MALCOLM HOLCOMBE -- Malcolm Holcombe's voice is a scratchy approximation of Tom Waits, and his songwriting ain't that far removed from ol' Tommy the Cat, either: a sort of Southern gothic version of the diner blues, accented by strummed and fingerpicked bluegrass and gospel flourishes. Whether growling a chorus or bringing things to a crawl with a careful whisper, it's hard to take your eyes off of him : and once you hear the way the man writes songs, it'll be hard to keep your ears away too. Rodi, Gastonia (Davis)

OTEIL & THE PEACEMAKERS -- Filling the same seat as legendary Allman Brothers' bassist Berry Oakley might be resume material enough for many musicians, but Oteil Burbridge also drove the Aquarium Rescue Unit's complex rhythms and brings funk, gospel and jazz influences as the Peacemaker's anchor. A seriously talented player. Green Light opens. Neighborhood Theatre (Schacht)

STEEPLE FAREWELL -- The last Midnight Mass for the church with the bar and stage for an altar. Featuring local stalwarts Etheric, Elevator Action and the Demon Squad (a local supergroup, of sorts), along with various eulogies and, of course, all the farewell toasts you can imbibe. The Steeple Lounge (Schacht)

THE VERNA CANNON -- It's the subtle joy in the melancholia and the tense energy tagged onto minimalist playing in The Verna Cannon's oeuvre that makes heads turn when the Columbia, SC, band plays. "Marching Through the Snow," their holiday MP3 posted on the website, is warm, yet mixes somber tones in its mirth. The group keeps the oft-missed Mazzy Star's torch lit. The Verna Cannon are, thankfully, working on a full-length recording to be released in the near future, a full five years since their last release. Also on the bill are The Virginia Reel. The Evening Muse (Shukla)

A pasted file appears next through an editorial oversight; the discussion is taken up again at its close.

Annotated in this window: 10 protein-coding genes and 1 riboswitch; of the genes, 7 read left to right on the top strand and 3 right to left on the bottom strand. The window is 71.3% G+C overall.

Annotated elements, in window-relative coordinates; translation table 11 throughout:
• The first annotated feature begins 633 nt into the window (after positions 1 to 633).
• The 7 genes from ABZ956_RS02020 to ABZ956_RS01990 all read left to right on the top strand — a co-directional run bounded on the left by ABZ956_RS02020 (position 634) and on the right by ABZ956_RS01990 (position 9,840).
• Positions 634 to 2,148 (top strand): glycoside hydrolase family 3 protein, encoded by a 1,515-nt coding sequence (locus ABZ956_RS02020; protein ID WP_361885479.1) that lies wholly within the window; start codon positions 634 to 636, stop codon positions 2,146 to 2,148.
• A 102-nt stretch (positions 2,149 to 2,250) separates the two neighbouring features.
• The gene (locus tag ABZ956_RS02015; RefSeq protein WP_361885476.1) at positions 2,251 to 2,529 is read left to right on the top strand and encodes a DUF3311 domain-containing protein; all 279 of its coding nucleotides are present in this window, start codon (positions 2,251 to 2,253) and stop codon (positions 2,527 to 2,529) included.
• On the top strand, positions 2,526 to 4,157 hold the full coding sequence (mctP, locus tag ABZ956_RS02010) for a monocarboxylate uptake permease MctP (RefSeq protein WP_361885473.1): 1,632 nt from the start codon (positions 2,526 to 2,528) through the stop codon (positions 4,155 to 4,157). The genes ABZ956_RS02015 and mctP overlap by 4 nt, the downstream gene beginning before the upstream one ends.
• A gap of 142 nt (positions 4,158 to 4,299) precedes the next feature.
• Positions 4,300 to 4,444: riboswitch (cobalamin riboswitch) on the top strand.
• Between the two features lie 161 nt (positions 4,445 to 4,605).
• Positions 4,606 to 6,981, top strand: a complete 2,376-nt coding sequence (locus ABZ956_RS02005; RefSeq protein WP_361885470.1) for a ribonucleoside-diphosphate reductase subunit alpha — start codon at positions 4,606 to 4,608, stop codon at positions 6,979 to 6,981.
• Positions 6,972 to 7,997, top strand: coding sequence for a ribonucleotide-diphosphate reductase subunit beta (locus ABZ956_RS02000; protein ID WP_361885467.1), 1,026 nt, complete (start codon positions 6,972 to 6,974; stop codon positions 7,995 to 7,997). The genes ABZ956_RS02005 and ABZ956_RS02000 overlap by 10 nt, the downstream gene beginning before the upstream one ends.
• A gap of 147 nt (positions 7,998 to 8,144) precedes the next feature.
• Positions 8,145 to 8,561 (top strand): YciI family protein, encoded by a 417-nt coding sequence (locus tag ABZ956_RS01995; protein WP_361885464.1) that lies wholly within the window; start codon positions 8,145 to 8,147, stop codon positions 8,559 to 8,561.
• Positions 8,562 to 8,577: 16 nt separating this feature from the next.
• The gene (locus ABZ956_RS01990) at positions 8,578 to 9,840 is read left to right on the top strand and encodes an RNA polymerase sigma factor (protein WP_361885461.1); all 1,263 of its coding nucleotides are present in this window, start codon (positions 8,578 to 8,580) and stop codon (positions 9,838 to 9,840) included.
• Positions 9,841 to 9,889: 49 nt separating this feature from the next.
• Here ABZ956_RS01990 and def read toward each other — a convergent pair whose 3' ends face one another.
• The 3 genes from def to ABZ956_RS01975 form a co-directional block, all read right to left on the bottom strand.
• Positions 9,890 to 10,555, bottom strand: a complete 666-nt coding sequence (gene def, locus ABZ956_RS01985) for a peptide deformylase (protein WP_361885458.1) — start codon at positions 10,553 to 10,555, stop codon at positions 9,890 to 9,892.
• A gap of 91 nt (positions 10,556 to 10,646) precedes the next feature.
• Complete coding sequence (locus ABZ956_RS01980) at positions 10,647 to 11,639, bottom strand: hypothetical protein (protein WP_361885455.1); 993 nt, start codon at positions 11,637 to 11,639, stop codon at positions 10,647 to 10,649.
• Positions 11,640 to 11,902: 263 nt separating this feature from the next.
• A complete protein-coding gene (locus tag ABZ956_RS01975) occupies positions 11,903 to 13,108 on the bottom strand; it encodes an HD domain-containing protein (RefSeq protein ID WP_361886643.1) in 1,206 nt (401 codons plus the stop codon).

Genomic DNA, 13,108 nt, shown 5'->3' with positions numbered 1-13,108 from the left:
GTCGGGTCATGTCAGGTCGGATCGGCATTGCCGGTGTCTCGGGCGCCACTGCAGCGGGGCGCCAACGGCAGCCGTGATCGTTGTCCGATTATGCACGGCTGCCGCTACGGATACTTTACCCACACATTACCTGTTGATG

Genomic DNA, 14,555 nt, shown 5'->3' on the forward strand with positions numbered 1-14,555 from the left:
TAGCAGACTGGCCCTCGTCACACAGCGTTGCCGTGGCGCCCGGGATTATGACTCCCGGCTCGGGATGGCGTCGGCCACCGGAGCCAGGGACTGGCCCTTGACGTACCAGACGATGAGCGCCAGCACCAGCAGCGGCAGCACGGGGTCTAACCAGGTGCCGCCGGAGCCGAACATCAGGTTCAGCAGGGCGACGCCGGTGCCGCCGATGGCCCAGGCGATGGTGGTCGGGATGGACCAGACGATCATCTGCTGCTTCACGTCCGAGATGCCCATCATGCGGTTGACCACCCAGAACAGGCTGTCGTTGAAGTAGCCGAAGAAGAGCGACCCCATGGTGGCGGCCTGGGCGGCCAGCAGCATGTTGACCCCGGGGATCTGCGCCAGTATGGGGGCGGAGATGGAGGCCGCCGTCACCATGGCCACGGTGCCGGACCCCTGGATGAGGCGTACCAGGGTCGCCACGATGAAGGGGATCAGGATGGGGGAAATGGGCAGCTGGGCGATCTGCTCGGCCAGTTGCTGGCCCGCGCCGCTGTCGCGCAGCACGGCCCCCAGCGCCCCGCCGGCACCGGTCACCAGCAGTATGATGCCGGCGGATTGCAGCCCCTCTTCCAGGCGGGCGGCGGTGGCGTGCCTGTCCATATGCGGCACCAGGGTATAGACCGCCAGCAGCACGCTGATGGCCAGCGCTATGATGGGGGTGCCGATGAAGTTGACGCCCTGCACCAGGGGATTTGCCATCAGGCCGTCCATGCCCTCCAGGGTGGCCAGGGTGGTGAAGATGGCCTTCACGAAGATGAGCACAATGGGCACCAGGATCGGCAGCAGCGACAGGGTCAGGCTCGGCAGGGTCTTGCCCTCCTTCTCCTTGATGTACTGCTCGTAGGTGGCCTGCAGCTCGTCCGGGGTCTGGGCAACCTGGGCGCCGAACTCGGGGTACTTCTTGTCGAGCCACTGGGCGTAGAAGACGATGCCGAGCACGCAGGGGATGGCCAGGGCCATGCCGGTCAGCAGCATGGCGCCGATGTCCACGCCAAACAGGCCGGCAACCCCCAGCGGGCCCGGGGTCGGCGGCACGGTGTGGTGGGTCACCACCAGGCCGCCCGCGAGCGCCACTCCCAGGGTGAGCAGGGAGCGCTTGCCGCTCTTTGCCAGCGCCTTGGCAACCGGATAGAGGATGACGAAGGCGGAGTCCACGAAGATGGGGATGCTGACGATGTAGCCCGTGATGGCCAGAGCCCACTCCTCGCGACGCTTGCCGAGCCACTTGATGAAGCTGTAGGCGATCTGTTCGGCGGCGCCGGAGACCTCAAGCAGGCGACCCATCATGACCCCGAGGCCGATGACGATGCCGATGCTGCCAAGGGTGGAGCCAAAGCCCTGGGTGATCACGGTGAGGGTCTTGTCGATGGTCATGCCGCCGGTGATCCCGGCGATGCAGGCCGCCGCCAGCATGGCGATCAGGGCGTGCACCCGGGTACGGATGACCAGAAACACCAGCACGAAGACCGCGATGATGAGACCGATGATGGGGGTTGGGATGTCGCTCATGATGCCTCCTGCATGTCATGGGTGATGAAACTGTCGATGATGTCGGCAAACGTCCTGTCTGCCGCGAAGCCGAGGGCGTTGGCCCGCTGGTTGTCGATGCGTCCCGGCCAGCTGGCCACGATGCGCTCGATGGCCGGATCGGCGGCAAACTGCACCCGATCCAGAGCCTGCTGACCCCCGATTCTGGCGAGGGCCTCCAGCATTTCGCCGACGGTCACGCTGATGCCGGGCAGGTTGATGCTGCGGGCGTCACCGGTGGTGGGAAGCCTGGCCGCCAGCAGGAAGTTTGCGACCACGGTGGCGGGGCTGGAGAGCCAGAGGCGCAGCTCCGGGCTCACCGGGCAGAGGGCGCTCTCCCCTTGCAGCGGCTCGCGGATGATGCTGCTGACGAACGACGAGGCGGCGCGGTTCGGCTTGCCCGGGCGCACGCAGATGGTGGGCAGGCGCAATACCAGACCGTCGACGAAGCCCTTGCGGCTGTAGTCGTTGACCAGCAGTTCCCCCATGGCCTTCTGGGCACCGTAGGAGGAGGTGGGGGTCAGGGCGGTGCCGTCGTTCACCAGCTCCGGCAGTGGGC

SUNDAY 2.27

FLOGGING MOLLY -- The torchbearers for the Pogues, Shane McGowan & the Popes and maybe even the Dropkick Murphys, these youngsters are nothing short of extraordinary when it comes to blasting searing Irish/Celtic punk. Now with the latest rollicking recording Within a Mile of Home well under their belts, and global touring jostling the complacent, Flogging Molly will be a name dropped by younger bands. Tremont Music Hall (Shukla)

MONDAY 2.28

THE EXIES -- Give the Exies credit for infusing that "something" which helps poke their guitar bombast above the din of myriad rock bands of late. Sure, drop Goo Goo Dolls and Stone Temple Pilots as a sketchbook for the Exies, but the quartet show respect for warm production values and cut the guitars loose with more spacey, fuzzed out amps than the aforementioned bands, especially on their sophomore release Head For The Door. Amos' Southend (Shukla)

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  • On Saturday, Oct. 21, hundreds gathered at Camp North End on Statesville Avenue for Charlotte's first black alternative music festival. We captured some of the bands in action on stage, but mostly we surveyed the grounds as fans, families, vendors and more lounged around the sprawling, colorful Camp North End site. It was a great day of music, food, fun, and sweet, autumn sunshine. (Photos by Mark Kemp)